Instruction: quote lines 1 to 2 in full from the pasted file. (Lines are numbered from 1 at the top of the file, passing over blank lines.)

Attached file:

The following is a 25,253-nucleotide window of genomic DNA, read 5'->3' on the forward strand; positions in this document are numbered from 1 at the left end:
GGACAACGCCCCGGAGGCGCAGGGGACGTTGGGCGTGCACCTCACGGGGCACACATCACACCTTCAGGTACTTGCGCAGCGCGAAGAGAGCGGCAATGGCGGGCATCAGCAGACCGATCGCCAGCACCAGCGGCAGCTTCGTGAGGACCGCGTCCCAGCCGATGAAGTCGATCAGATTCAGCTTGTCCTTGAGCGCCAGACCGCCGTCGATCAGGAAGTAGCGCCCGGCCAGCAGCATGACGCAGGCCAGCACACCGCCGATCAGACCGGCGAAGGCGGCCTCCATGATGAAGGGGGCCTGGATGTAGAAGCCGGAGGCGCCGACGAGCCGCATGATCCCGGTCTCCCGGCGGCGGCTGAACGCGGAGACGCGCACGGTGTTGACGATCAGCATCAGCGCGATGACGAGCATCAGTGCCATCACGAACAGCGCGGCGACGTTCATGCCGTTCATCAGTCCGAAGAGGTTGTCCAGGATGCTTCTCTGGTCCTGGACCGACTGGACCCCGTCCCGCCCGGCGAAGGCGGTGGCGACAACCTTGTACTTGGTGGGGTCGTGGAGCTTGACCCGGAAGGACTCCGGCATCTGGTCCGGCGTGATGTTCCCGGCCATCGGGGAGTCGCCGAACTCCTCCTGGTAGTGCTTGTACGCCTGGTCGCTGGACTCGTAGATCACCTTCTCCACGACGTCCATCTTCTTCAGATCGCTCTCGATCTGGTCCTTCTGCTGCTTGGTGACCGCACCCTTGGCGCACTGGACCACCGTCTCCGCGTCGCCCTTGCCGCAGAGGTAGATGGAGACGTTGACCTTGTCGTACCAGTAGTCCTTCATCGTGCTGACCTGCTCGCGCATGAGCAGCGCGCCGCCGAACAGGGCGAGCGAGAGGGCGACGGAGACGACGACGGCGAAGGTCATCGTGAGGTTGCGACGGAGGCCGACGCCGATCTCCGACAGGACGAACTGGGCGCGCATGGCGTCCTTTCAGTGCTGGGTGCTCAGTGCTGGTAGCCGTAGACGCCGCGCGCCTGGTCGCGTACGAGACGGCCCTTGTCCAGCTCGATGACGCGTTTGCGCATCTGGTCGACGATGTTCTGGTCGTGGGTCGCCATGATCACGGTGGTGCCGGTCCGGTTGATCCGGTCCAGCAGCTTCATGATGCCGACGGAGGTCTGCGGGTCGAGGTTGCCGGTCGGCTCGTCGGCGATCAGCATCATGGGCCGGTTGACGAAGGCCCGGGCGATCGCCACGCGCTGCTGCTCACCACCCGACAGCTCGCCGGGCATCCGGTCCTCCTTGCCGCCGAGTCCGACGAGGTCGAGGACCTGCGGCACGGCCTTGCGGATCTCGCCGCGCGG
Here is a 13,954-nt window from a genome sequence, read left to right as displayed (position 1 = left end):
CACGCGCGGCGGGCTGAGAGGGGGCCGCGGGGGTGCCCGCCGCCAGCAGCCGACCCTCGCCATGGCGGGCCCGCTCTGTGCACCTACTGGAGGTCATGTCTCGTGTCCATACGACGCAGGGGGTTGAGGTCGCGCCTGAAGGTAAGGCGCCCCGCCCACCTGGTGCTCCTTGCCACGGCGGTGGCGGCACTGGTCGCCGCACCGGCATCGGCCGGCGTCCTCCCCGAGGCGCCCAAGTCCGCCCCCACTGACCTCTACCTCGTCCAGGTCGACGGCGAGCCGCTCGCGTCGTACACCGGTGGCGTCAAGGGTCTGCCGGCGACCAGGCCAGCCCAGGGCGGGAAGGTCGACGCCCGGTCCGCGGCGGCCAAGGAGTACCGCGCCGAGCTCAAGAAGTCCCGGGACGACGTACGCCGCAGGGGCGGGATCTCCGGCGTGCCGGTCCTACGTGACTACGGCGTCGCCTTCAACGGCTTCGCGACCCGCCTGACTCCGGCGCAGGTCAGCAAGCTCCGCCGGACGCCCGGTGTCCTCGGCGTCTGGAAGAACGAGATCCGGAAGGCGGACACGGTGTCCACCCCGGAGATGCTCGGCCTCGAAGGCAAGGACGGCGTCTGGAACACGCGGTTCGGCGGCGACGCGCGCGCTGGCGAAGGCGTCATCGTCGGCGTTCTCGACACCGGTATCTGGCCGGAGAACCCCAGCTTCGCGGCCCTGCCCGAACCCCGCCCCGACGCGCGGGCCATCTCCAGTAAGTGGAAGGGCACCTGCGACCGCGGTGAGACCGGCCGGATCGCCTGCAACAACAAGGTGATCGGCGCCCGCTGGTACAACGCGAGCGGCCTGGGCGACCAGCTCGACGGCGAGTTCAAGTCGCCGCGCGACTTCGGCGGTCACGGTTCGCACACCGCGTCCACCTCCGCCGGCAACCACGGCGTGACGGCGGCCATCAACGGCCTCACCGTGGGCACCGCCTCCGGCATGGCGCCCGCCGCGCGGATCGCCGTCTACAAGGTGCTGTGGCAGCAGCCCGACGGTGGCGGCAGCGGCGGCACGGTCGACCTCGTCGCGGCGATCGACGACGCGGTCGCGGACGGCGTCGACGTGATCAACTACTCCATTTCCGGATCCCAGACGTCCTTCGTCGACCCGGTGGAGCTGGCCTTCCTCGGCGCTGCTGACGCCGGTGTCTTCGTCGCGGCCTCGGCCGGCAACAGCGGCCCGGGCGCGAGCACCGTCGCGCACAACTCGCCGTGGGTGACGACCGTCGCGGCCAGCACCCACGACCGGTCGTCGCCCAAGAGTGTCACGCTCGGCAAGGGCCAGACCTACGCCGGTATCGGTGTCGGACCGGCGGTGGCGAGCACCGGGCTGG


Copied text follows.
The following is a 25,253-nucleotide window of genomic DNA, read 5'->3' on the forward strand; positions in this document are numbered from 1 at the left end:
GGACAACGCCCCGGAGGCGCAGGGGACGTTGGGCGTGCACCTCACGGGGCACACATCACACCTTCAGGTACTTGCGCAGCGCGAAGAGAGCGGCAATGGCGGGCATCAGCAGACCGATCGCCAGCACCAGCGGCAGCTTCGTGAGGACCGCGTCCCAGCCGATGAAGTCGATCAGATTCAGCTTGTCCTTGAGCGCCAGACCGCCGTCGATCAGGAAGTAGCGCCCGGCCAGCAGCATGACGCAGGCCAGCACACCGCCGATCAGACCGGCGAAGGCGGCCTCCATGATGAAGGGGGCCTGGATGTAGAAGCCGGAGGCGCCGACGAGCCGCATGATCCCGGTCTCCCGGCGGCGGCTGAACGCGGAGACGCGCACGGTGTTGACGATCAGCATCAGCGCGATGACGAGCATCAGTGCCATCACGAACAGCGCGGCGACGTTCATGCCGTTCATCAGTCCGAAGAGGTTGTCCAGGATGCTTCTCTGGTCCTGGACCGACTGGACCCCGTCCCGCCCGGCGAAGGCGGTGGCGACAACCTTGTACTTGGTGGGGTCGTGGAGCTTGACCCGGAAGGACTCCGGCATCTGGTCCGGCGTGATGTTCCCGGCCATCGGGGAGTCGCCGAACTCCTCCTGGTAGTGCTTGTACGCCTGGTCGCTGGACTCGTAGATCACCTTCTCCACGACGTCCATCTTCTTCAGATCGCTCTCGATCTGGTCCTTCTGCTGCTTGGTGACCGCACCCTTGGCGCACTGGACCACCGTCTCCGCGTCGCCCTTGCCGCAGAGGTAGATGGAGACGTTGACCTTGTCGTACCAGTAGTCCTTCATCGTGCTGACCTGCTCGCGCATGAGCAGCGCGCCGCCGAACAGGGCGAGCGAGAGGGCGACGGAGACGACGACGGCGAAGGTCATCGTGAGGTTGCGACGGAGGCCGACGCCGATCTCCGACAGGACGAACTGGGCGCGCATGGCGTCCTTTCAGTGCTGGGTGCTCAGTGCTGGTAGCCGTAGACGCCGCGCGCCTGGTCGCGTACGAGACGGCCCTTGTCCAGCTCGATGACGCGTTTGCGCATCTGGTCGACGATGTTCTGGTCGTGGGTCGCCATGATCACGGTGGTGCCGGTCCGGTTGATCCGGTCCAGCAGCTTCATGATGCCGACGGAGGTCTGCGGGTCGAGGTTGCCGGTCGGCTCGTCGGCGATCAGCATCATGGGCCGGTTGACGAAGGCCCGGGCGATCGCCACGCGCTGCTGCTCACCACCCGACAGCTCGCCGGGCATCCGGTCCTCCTTGCCGCCGAGTCCGACGAGGTCGAGGACCTGCGGCACGGCCTTGCGGATCTCGCCGCGCGG